Essay for Woman Sleeping in an Attic

DSCN9920Procrastination is not my friend. Yet, the only work I have done on my second memoir that reflects on living in between homes (several times), comes out as essays. So, why not just write a series of blog essays and then transform them into a book later? 

And lately, memories of the first time I left Bellingham during the summer of 1986 mingles with the second time I left Bellingham three weeks ago. The first time, I left I felt hopeful as I packed up my Datsun and headed to Seattle to break into the music business. The second time, I loaded up a U-Haul truck and I only felt dread as I hauled my meager belongings to a storage unit just outside of Port Townsend. And then settled into my family’s home (not in Port Townsend).

When I was 22-years-old, I considered myself hopeful but still one of the walking wounded latch-key kids trying to make sense of my life. I had my entire life to map out and I mapped it out. I had plans for every area of my life and I had a schedule to keep. When I was in my twenties, I paid no attention to people over 30 and I certainly never expected to reach my menopause years or my fifties.

Like every young adult pursuing a career in the arts, I expected to live in a bohemian-style for several years until I got my big break. Only the bohemian lifestyle continued without the big break and the older I got I just seemed like a loser. I did not achieve what I expected to achieve. I did not marry or live in a formidable home. In fact, many times I found myself without a home at all.

I didn’t do everything right but I also didn’t do anything truly wrong. I made some bad choices, but I never took up the worst kind of habits. And yet, who was I to think that I wasn’t as wounded or dysfunctional as the alcoholics and addicts living down the hall from me in Seattle’s apartment buildings? The good news for the addict is that they get help a lot earlier as their addictions humbled them. While I stayed longer in denial and even acted smugly towards addicts or people suffering from mental illnesses.

And as many addicts I knew got their lives together and experienced redemption, my life kept spiraling downward despite the number of spiritual workshops I took or self-help books I absorbed into my subconscious mind. I experienced many ah-hah moments but I never experienced salvation. I had many people warn me about my defences but my ego shut them out. I thought despite the outward signs of my life crumbling into oblivion that I had it together or I would at least fake it until I made it.

So, as our U-Haul truck made its way to a storage unit in the middle of a cow pasture, I wondered with despair how I ended up in this transition. And my eyes opened wider when I met women from my childhood also going through transition. And then on FaceBook, a few of my friends also find themselves relocating to other parts of the country, getting divorced, or going through a complete overhaul of their lives.

And the Marvin Gaye’s words, “What’s Going On” swim in my thoughts as do water moccasins swim through the flood waters in the southern United States. And the land shifts in Mexico and enormous winds and rain plummel the Caribbean islands. Indeed, I ask why are their so many displaced people? And I think for many, this represents a humbling experience that breaks open our hearts.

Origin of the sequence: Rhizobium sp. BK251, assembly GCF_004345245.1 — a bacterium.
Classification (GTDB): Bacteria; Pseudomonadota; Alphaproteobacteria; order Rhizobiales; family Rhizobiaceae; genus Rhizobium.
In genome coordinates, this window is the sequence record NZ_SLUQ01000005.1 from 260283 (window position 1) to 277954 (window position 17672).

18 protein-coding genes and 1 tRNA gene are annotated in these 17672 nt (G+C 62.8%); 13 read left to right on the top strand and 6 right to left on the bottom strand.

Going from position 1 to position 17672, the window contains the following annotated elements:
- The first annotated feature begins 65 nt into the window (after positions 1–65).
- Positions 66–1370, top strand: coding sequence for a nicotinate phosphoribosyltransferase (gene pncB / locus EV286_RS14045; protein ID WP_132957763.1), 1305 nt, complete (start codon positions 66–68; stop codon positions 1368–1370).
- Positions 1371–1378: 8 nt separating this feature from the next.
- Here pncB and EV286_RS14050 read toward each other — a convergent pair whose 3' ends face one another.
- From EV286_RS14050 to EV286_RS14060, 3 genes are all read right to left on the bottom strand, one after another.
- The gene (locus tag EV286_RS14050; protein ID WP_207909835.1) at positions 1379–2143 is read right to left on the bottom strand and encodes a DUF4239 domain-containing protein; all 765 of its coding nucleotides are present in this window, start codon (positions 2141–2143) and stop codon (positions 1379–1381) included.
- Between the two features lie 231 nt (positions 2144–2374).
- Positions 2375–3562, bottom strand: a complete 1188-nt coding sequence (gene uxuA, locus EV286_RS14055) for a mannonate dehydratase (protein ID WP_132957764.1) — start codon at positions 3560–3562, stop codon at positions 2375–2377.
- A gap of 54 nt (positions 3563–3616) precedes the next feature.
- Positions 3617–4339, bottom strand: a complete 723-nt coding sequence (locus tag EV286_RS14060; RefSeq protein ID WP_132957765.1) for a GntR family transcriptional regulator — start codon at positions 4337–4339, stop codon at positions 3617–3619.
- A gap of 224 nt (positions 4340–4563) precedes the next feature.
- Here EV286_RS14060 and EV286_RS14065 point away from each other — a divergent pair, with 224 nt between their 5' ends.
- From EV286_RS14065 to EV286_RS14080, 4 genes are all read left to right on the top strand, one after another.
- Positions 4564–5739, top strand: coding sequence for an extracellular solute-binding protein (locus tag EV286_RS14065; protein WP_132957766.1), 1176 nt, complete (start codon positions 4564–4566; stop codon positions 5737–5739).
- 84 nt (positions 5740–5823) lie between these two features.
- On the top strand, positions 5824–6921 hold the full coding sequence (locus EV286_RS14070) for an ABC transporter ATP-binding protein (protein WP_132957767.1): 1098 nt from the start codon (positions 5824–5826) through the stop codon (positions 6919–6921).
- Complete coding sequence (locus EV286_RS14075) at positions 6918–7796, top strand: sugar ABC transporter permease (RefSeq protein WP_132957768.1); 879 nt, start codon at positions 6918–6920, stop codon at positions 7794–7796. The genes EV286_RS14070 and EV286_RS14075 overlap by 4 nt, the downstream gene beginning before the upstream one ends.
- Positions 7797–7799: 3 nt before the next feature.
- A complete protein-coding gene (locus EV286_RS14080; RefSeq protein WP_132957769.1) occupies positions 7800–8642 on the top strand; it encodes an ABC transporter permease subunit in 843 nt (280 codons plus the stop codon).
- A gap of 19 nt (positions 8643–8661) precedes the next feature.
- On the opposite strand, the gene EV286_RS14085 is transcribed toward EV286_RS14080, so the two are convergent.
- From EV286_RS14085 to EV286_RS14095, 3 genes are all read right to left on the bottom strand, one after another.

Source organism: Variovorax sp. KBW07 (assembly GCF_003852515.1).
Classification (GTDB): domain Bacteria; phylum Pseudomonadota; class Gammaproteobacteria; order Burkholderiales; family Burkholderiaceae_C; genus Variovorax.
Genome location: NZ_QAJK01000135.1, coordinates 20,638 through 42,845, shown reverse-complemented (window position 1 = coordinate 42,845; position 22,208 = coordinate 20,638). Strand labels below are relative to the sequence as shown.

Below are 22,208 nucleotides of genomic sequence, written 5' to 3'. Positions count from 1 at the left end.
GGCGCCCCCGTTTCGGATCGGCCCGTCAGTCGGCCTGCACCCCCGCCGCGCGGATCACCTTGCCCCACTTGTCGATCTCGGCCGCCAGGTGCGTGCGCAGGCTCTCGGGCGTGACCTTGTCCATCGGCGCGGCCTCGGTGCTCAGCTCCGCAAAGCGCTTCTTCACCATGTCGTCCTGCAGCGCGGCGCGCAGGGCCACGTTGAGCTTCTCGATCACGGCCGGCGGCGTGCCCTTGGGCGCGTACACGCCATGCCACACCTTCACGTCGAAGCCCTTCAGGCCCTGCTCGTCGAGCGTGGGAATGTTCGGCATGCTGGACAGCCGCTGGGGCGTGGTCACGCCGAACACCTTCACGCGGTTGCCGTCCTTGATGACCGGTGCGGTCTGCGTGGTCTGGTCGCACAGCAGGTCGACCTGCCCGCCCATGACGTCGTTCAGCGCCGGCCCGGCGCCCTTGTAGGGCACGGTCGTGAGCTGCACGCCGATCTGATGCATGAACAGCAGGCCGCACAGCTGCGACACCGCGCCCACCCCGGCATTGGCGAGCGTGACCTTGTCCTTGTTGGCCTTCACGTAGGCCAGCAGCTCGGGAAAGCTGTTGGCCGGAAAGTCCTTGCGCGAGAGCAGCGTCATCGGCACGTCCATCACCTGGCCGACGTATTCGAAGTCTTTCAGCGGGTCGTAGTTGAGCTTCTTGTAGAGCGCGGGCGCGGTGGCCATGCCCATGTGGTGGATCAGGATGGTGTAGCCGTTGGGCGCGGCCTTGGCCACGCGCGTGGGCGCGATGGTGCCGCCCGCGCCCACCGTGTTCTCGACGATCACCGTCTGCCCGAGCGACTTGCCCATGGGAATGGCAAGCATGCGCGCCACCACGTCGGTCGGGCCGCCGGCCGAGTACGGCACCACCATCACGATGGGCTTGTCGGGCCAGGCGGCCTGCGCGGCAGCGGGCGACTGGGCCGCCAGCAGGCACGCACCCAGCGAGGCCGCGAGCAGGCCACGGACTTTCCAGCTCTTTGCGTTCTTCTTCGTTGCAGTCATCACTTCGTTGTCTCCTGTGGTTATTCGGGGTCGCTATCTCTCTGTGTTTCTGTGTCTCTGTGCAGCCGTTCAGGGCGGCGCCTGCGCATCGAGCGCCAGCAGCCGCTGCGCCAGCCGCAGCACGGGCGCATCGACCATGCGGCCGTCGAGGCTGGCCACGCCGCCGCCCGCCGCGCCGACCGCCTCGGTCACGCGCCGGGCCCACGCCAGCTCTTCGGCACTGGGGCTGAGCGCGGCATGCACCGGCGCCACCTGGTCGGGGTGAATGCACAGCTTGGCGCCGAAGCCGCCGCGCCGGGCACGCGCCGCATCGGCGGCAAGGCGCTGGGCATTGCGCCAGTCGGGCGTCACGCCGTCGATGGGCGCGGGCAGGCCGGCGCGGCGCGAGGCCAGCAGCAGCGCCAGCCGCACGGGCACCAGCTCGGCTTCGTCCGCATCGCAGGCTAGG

In one of my channel sessions, my guides told me that at this time the weak are made strong and the strong are made weak. We are here to learn from each other. Those who suffered before us learned survival skills and now share those with us. We will emerge from coping to thriving. And my wish for everyone is to survive the transition that will lead us to the promised land.

 

The Practice–Writing During a Life Transition

DSCN1073Often, when I’m undergoing monumental changes in my life, the last thing I want to do is write. I feel as if the words lodged themselves behind a dam and I’m unable to interpret my emotions as I endure changes. Or I believe that no one wants to hear about the suffering I’m enduring or the play-by-play workings of my day.

However, this is the perfect time to write. This is where we find our creative spirit in raw materials. We can turn our experiences into gold by writing poems, essays, or blog posts such as this one. And maybe these words act as a balm for someone on the other side of the city or the world enduring similar circumstances.

I wrote most of my novels and screenplays during harsher times in my life. I wrote the original screenplay for Agnes and Yves when I was suffering from multiple chemical sensitivities. I did not have any furniture so I propped my word processer on pillows and wrote the screenplay from bed. When I completed Enter 5-D I was living in between homes (basically, homeless).

Here are tips for turning life experiences into gold on a page:

  • Get gritty during the rough draft. Allow emotions to erupt and pour out on the page. Stop and pound your fists into a pillow and scream if this helps with the process but get it all out.
  • Research other people’s stories of similar situations
  • Join a support group or a writing group that focuses on life stories
  • Journal and share your entries with a coach or therapist
  • Write every day even if it is just in a journal and even if it’s just one paragraph
  • Don’t censor yourself (based on how you should feel or act)
  • Let it rip
  • Tear the pages up if you must then clear the room with sage
  • Name your emotions and then befriend them

You might transform your blog posts or journal entries into a memoir, if you feel that it adds value to the world. But mostly, we use our writing efforts for catharsis as we make sense of events that visit us.

I offer creativity coaching using astrology, cards, and other types of divination. Sign up at Whole Astrology.